Israeli hotel and real estate magnate Alfred Akirov admits to living for the challenge of building expensive mega projects.
As he peered out of the windows of his Tel Aviv office, which offered a spectacular panoramic view of the city and the Mediterranean coast below, a smile of satisfaction appeared across Akirov’s face.
“You see those new apartment towers in the distance? I built them. I want to get up in the morning, look out of my window and say, ‘That’s mine!'” he said.
Yet despite Akirov’s success in Israel, his fast-paced entrepreneurial spirit has repeatedly clashed with the country’s political bureaucracies, which time and again have placed stifling roadblocks in his path.
Frustrated by the country’s political establishment, Akirov’s company, the Alrov Corporation, which to date has invested well over a billion dollars in various projects spread out across metro Jerusalem and Tel Aviv, is ready to pull the plug on future projects and turn their attention toward Europe.
“It’s just too political here. Nothing is to the point. And no one within this bureaucracy is really interested in doing something for the better of the nation,” Akirov claimed. “I honestly want to do more exciting tourism projects in Israel, like rebuilding the port in Tel Aviv that would feature new hotels and upscale residential areas. … There is just no way to do it right now. Every two years we get this revolving door of new government ministers. Who wants to deal with these hassles? This literally stops the country from moving forward.”
At least one other builder confirmed Akirov’s frustrations, claiming he endured nearly 15 years of stifling political bureaucracy in order to receive the “official paperwork” (including the all-important “taba,” land ownership rights) in order for him to start building an upscale real estate project on the outskirts of Jerusalem.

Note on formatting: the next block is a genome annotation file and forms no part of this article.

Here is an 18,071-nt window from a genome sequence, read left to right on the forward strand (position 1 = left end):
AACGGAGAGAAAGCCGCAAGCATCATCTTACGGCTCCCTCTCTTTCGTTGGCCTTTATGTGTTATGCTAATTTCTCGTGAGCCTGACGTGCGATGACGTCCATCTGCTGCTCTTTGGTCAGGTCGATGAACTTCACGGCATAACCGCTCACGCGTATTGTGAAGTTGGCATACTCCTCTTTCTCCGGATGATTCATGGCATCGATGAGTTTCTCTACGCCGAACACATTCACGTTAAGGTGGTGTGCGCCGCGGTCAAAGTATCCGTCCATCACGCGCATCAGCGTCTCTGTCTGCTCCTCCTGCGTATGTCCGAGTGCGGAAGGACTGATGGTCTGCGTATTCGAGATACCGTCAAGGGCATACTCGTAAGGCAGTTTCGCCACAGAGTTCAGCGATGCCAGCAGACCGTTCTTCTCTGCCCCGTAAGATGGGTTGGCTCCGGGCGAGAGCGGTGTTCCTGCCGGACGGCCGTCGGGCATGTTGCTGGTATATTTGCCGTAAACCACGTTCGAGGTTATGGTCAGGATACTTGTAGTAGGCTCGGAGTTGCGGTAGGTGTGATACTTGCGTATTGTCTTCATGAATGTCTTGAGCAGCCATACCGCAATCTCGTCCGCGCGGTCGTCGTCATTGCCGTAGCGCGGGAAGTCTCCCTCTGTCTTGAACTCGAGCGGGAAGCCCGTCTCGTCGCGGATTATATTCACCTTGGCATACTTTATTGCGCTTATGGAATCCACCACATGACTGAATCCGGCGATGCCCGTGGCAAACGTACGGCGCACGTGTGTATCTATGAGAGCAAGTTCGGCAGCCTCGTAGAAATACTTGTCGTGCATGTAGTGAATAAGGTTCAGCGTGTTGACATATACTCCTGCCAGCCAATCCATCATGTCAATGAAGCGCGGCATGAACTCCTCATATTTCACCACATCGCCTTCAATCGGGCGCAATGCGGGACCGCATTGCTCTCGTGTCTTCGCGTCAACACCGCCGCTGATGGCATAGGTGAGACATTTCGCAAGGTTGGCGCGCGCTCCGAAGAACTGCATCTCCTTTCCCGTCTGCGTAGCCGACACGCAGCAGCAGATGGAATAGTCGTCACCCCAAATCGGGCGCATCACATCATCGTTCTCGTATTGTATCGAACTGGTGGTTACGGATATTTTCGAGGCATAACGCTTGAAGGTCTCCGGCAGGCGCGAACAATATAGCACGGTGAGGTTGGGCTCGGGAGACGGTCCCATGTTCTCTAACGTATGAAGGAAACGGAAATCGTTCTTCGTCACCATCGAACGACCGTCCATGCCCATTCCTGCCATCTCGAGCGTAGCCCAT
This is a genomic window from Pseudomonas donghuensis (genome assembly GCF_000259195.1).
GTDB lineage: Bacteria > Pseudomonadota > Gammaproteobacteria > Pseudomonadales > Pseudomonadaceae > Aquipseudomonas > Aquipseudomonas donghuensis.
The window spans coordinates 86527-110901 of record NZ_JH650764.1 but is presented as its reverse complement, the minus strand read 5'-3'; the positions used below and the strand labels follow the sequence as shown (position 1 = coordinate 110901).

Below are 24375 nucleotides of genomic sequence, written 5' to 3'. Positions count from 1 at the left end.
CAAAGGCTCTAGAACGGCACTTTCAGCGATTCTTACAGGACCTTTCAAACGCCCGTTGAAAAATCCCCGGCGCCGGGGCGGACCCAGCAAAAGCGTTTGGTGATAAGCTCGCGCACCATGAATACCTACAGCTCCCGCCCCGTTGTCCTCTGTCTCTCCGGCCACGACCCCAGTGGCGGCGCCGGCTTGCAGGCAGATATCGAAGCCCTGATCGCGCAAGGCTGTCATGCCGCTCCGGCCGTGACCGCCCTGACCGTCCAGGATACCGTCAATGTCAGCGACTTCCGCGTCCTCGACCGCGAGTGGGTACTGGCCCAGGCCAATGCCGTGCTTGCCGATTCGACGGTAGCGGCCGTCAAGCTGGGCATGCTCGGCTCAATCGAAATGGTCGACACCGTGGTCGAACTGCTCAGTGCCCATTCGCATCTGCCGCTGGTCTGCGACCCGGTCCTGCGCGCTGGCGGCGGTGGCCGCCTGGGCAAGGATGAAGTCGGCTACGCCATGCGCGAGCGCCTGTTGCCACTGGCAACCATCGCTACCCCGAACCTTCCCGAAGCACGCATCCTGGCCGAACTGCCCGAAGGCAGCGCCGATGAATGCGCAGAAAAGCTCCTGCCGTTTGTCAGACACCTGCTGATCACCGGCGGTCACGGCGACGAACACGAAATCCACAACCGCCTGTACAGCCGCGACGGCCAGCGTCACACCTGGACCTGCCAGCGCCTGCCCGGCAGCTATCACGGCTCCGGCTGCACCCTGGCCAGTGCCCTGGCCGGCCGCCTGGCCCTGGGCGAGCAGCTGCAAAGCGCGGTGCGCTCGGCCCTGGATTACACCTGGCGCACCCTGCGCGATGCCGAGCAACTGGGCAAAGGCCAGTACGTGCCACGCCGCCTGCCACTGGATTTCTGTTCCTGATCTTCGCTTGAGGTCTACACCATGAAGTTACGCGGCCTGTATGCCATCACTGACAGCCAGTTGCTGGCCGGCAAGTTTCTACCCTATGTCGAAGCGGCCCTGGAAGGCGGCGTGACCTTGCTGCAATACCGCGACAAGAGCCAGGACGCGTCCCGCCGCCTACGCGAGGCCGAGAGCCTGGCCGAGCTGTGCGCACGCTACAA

“You either have to have Israeli blood in your veins or just stand your ground and keep plugging away in order to survive the system,” the builder added.
If there is one specific endeavor that has given Akirov a real measure of joy after numerous battles, it is the Mamila Project-David Citadel residential and hotel complex, which sits on a majestic plateau overlooking the Old City of Jerusalem.
Representing the “largest private investment in Jerusalem’s history,” the $400 million architecturally compelling complex, which was designed by Moshe Safdie (he also designed the new wing at Yad Vashem), will double in size and capacity within the next two to three years.
Akirov isn’t bashful about swimming against the tide when it comes to running a five-star deluxe hotel without the assistance of a larger management chain. The David Citadel Hotel is maintained and helmed by a professional and independent staff that Akirov personally oversees. The hotel and real estate mogul insists that the David Citadel’s 384 rooms be marketed as a “boutique hotel” to its clientele, many of whom come from the United States.
Even during the course of the recent intifada, the David Citadel was one of the few hotels that, statistically speaking, did not experience a catastrophic drop in the number of foreign tourists.
“The people who are running the [Ministry of Tourism] these days are doing a good job in trying to boost the numbers of foreign tourists to Israel, and we enjoy working with them,” Akirov said.
“But, the reality is that most tourism to Israel is repeat tourism, which means that the numbers that are being thrown out are a bit skewed. We have many repeat clients from North America and England. Families who come all the time for Sukkot, Pesach, Shavuot etc., and parents who come to visit their kids who are in local yeshivot.”
As for the new hotel, which is being erected directly across the street from the David Citadel and will open for business sometime in 2008, Akirov revealed that it will be a “city style” facility with top-quality standards.
“It will be more of a business-style type of hotel. It won’t have a swimming pool or large ballrooms like the David Citadel, but it will most definitely be one of the best,” he said proudly. “I’m excited when I go visit the site because I like the touch of good building. I’m also deeply involved with the architect, because I’m always looking to do something new and reinvent the concept of top-quality service.”